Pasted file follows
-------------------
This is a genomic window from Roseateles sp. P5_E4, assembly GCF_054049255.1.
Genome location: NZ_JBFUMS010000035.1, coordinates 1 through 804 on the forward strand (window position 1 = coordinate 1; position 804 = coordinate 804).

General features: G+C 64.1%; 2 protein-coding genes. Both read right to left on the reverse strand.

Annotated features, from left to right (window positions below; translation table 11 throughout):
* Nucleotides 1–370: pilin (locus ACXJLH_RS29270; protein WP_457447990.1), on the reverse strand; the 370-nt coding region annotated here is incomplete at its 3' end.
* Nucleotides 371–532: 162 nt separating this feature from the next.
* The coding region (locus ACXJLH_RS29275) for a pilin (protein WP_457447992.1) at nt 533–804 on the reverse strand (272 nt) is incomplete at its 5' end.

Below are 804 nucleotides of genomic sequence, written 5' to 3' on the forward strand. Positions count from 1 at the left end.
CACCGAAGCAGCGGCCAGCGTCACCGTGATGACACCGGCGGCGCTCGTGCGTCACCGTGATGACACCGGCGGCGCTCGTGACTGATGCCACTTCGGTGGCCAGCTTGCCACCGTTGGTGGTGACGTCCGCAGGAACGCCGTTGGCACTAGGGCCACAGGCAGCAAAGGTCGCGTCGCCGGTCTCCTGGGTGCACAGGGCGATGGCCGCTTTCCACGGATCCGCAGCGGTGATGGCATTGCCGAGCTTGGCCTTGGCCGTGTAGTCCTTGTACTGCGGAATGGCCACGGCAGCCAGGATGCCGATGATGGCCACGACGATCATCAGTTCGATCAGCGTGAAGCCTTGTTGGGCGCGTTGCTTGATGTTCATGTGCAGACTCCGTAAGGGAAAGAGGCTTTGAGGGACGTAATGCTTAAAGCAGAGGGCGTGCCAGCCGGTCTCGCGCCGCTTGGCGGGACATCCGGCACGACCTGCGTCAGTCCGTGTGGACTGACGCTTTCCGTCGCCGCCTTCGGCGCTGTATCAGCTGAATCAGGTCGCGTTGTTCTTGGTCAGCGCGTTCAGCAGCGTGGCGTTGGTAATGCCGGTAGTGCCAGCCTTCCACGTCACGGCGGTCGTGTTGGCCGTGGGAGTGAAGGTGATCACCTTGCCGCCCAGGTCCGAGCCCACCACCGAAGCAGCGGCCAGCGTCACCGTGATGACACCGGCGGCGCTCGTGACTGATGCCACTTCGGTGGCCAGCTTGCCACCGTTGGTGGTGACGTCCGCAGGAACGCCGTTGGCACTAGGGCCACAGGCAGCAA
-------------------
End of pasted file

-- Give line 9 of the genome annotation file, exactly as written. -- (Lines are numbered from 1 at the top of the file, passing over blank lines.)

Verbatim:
CACCGAAGCAGCGGCCAGCGTCACCGTGATGACACCGGCGGCGCTCGTGCGTCACCGTGATGACACCGGCGGCGCTCGTGACTGATGCCACTTCGGTGGCCAGCTTGCCACCGTTGGTGGTGACGTCCGCAGGAACGCCGTTGGCACTAGGGCCACAGGCAGCAAAGGTCGCGTCGCCGGTCTCCTGGGTGCACAGGGCGATGGCCGCTTTCCACGGATCCGCAGCGGTGATGGCATTGCCGAGCTTGGCCTTGGCCGTGTAGTCCTTGTACTGCGGAATGGCCACGGCAGCCAGGATGCCGATGATGGCCACGACGATCATCAGTTCGATCAGCGTGAAGCCTTGTTGGGCGCGTTGCTTGATGTTCATGTGCAGACTCCGTAAGGGAAAGAGGCTTTGAGGGACGTAATGCTTAAAGCAGAGGGCGTGCCAGCCGGTCTCGCGCCGCTTGGCGGGACATCCGGCACGACCTGCGTCAGTCCGTGTGGACTGACGCTTTCCGTCGCCGCCTTCGGCGCTGTATCAGCTGAATCAGGTCGCGTTGTTCTTGGTCAGCGCGTTCAGCAGCGTGGCGTTGGTAATGCCGGTAGTGCCAGCCTTCCACGTCACGGCGGTCGTGTTGGCCGTGGGAGTGAAGGTGATCACCTTGCCGCCCAGGTCCGAGCCCACCACCGAAGCAGCGGCCAGCGTCACCGTGATGACACCGGCGGCGCTCGTGACTGATGCCACTTCGGTGGCCAGCTTGCCACCGTTGGTGGTGACGTCCGCAGGAACGCCGTTGGCACTAGGGCCACAGGCAGCAA